The Teacher


Susie Linfield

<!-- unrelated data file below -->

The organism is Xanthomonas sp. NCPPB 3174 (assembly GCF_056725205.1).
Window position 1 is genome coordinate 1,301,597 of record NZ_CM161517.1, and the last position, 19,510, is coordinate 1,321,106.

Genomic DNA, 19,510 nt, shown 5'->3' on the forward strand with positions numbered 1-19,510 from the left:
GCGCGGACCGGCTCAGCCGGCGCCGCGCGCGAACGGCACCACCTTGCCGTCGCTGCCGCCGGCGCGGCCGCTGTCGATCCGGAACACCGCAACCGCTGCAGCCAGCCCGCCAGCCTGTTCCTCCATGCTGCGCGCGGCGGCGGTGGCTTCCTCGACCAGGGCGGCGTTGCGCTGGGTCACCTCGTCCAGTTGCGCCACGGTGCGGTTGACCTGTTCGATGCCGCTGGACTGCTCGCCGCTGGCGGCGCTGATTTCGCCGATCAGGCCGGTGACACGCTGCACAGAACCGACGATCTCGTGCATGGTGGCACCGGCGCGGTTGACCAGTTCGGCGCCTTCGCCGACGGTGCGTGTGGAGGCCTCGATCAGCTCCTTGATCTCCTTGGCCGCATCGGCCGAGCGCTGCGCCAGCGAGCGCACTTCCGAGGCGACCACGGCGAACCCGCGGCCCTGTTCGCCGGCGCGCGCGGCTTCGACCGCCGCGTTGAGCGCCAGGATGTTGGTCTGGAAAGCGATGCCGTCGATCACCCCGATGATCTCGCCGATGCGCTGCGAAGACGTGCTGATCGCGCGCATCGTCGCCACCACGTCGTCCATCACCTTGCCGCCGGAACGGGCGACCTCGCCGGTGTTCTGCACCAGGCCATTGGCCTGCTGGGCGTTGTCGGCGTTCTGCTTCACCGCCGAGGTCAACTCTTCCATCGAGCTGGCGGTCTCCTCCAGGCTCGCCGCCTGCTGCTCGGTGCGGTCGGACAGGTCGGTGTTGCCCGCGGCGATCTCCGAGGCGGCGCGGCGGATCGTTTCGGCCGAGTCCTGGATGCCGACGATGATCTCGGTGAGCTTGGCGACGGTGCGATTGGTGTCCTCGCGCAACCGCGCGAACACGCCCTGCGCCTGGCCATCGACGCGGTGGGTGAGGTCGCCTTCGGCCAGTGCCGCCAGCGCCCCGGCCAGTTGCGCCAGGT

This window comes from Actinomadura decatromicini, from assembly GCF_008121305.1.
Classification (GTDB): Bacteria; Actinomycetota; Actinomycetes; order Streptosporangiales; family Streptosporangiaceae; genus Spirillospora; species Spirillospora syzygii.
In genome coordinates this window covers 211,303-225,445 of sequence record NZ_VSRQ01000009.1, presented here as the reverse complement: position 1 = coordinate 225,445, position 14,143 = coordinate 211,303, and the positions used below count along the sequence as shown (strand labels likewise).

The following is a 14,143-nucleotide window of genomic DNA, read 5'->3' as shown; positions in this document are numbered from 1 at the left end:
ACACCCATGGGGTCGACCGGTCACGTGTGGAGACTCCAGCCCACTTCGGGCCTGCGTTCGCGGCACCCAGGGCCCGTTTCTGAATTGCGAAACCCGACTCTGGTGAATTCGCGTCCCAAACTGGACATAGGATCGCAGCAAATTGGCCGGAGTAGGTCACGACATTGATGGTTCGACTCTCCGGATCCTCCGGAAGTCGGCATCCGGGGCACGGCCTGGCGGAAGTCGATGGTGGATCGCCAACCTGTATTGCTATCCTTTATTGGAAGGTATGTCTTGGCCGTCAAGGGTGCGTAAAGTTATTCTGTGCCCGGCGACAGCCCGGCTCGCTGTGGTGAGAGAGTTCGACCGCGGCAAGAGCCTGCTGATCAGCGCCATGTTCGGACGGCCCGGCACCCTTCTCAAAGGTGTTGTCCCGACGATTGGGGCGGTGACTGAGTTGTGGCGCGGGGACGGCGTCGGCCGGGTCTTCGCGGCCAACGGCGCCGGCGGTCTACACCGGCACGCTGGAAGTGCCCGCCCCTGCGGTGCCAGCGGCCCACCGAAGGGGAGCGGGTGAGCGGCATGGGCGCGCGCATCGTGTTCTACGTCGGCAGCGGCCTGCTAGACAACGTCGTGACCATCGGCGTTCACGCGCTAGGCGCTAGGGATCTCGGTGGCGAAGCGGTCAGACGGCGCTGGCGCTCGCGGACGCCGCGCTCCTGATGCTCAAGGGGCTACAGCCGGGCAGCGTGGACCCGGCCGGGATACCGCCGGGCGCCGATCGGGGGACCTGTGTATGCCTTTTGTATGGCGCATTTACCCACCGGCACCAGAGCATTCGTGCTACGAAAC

ROBERT BOYERS: Your book deals with a great many issues, and opens up troubling questions—about Israel, about Zionism, and about the Arab world. But I’m especially interested in the questions implied in a passage of your introduction, where you speak of your book’s “heroes,” those “who allowed history to matter: those who…based their political positions on history rather than vice versa” and honored “the demands of the reality principle.” By contrast, most of the thinkers on the left who are discussed in your book—from Hannah Arendt to Noam Chomsky—“viewed Israelis and Arabs as projects on which to impose their a priori concepts,” and used “Israel and the Arab- Israeli conflict….[as] templates upon which the left has projected all sorts of inapt ideologies, hopes, anxieties and fears.” As a writer on the left you were no doubt appalled by much of what you found as you prepared to write this book, and I can assure you that as a reader on the left I was properly appalled by the record you present. Would you speak about what you found particularly troubling as you studied thosewho consistently misrepresented the historical record and promoted the kinds of lies that have had a considerable impact on the way we think about the middle east and about our responsibilities as intellectuals?